The initiatives that were taken in Mozambique totally failed because of the following reasons, among others:

  • There is a serious misunderstanding of the concept of “inclusive education.” Many people confuse integration for inclusion, the difference between “being there” and “taking part.” This is clear in government documents on inclusive education;
  • Lack of trained teachers to administer inclusive education. Teachers lack competence and will to modify methodology as per specific disability needs of the individual child;
  • School authorities and staff do not show a willingness to cater to the needs of Disabled children, especially those with severe and profound disabilities, and there are no teaching aids;
  • Lack of awareness and positive attitudes and sensibility on the part of teachers, parents, classmates and community to make inclusive education happen;
  • The general belief that Disabled children cannot learn following the old idea that they could not function in the general education system and so they were excluded or that their needs were defined by what they could not do and special schools and classes were set up to address this;
  • Lack of support for Disabled children from parents, teachers and community to reach their full potential;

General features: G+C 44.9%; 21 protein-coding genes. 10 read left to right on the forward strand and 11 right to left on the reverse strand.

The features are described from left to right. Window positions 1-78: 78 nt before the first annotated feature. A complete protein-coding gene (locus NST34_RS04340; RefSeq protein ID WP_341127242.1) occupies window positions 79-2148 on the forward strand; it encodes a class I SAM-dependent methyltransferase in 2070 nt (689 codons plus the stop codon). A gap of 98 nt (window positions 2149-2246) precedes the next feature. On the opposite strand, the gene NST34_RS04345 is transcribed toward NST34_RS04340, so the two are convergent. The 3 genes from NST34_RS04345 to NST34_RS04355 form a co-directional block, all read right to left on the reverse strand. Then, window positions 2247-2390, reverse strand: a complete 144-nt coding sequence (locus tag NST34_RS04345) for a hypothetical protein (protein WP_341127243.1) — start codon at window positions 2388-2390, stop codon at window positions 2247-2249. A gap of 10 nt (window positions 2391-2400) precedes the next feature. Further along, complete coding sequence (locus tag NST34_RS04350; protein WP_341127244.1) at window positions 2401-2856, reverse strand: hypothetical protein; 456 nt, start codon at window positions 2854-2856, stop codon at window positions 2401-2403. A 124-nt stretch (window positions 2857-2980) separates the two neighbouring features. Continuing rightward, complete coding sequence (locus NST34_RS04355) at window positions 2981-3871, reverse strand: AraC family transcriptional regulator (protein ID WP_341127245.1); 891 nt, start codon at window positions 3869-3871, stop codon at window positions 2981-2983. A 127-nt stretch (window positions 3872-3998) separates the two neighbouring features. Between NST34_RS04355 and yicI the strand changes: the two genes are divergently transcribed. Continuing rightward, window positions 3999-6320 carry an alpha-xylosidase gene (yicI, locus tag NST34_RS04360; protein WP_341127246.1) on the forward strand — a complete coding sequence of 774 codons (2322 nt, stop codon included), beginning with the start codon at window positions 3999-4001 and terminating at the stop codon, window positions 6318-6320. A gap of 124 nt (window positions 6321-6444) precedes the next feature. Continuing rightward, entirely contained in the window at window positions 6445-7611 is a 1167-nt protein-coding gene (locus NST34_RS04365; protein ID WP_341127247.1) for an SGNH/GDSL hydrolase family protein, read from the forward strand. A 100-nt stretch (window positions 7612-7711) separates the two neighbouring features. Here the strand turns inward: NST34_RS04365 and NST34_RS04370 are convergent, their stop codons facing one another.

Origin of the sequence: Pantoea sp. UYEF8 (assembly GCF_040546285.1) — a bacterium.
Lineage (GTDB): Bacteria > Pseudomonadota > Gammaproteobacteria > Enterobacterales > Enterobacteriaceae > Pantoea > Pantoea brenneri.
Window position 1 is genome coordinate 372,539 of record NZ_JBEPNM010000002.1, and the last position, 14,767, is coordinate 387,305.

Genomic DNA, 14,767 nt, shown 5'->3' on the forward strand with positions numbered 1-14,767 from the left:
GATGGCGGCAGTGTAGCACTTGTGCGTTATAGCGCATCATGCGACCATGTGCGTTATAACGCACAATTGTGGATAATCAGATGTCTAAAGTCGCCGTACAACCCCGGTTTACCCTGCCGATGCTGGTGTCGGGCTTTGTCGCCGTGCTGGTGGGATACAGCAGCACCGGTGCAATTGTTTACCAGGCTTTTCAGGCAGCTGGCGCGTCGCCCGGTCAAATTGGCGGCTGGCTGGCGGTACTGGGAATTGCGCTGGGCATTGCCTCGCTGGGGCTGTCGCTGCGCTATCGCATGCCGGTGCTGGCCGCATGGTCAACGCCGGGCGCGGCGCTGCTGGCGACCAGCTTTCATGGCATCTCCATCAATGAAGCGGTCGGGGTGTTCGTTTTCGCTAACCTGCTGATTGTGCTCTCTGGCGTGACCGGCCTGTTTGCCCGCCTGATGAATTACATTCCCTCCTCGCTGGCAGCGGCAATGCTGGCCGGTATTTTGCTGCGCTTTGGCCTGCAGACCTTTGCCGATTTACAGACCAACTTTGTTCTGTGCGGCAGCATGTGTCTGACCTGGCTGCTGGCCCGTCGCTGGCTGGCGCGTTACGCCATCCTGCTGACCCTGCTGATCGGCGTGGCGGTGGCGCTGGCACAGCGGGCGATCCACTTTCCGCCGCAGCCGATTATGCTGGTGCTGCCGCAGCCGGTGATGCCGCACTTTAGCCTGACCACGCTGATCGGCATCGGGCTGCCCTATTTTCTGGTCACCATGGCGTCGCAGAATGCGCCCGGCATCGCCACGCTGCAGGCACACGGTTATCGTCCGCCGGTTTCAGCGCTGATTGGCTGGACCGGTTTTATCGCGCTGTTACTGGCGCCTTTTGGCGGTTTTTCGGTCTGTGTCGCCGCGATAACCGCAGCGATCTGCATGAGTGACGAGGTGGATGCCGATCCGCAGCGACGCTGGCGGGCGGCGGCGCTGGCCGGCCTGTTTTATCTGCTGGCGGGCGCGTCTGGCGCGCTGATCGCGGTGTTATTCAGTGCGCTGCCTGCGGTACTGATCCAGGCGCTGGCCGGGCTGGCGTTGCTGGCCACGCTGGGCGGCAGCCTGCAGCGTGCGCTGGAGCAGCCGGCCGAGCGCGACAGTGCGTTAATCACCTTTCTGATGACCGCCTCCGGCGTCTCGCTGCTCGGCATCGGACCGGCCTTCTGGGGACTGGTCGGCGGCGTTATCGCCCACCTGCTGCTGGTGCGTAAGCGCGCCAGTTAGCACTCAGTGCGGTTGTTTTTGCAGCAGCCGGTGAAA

• Some Disabled children are hidden by their parents thus they cannot take part in inclusive education building. There is no inclusive education without Disabled children;
  • Schools are not physically accessible, and in most cases they are too far for Disabled children’s reach;
  • School materials are not in accessible formats for all, especially blind students and there is no sign language for Deaf students;
  • During the COVID-19 pandemic, all schools were closed as part of the government’s response to the pandemic and lessons were delivered online. This was a very good idea, but Mozambique was a wrong context. Very few people are prepared for e-learning (both teachers and students), lack of devices with internet, rural zones without electricity and connectivity, lack of adapted devices, etc.;
  • Lack of accountability of teachers poses challenges in inclusive education;
  • Individualized attention is difficult for teachers because of the large numbers of students in a class, between 60 and 70 students per class;
  • Classmates generally bully and reject peers with disabilities leading them to dropout;
  • Unavailability and/or unaffordability of assistive technologies;
  • Absence of political will. There is no specific legislation or policy on inclusive education;
  • Lack of implementation of the UNCRPD (Article 24) and SDGs (Article 4) on inclusive education, including the national physical accessibility legislation;
  • Underfunding of inclusive education initiatives;
  • Lack of CBR, which is important as part of getting Disabled children ready for the general education system.